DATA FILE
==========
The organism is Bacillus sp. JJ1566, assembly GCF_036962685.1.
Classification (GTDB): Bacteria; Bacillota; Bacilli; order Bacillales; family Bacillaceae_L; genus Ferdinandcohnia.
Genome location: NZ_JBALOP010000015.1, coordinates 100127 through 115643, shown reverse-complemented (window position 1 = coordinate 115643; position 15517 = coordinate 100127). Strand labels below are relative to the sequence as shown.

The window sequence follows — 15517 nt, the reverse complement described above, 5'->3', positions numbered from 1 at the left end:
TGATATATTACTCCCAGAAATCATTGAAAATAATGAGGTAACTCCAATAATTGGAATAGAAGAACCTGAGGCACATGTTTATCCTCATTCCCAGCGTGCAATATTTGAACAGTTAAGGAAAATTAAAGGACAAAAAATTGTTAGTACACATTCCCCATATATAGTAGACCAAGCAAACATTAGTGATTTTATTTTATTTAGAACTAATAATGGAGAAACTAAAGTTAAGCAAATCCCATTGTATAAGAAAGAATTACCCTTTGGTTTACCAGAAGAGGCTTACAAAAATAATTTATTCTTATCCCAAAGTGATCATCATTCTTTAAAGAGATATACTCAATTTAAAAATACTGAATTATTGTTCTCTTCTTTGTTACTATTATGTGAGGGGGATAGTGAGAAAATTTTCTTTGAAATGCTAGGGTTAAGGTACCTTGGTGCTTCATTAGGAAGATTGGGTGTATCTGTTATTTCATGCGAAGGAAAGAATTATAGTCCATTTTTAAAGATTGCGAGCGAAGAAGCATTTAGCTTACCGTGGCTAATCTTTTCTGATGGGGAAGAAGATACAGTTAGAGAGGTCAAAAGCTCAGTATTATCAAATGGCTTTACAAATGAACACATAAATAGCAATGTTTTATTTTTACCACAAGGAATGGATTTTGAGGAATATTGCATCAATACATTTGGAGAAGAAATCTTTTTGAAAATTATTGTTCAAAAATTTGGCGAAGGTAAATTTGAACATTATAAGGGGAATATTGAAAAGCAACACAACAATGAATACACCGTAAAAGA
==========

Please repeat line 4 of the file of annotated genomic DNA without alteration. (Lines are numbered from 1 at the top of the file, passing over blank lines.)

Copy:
The window sequence follows — 15517 nt, the reverse complement described above, 5'->3', positions numbered from 1 at the left end: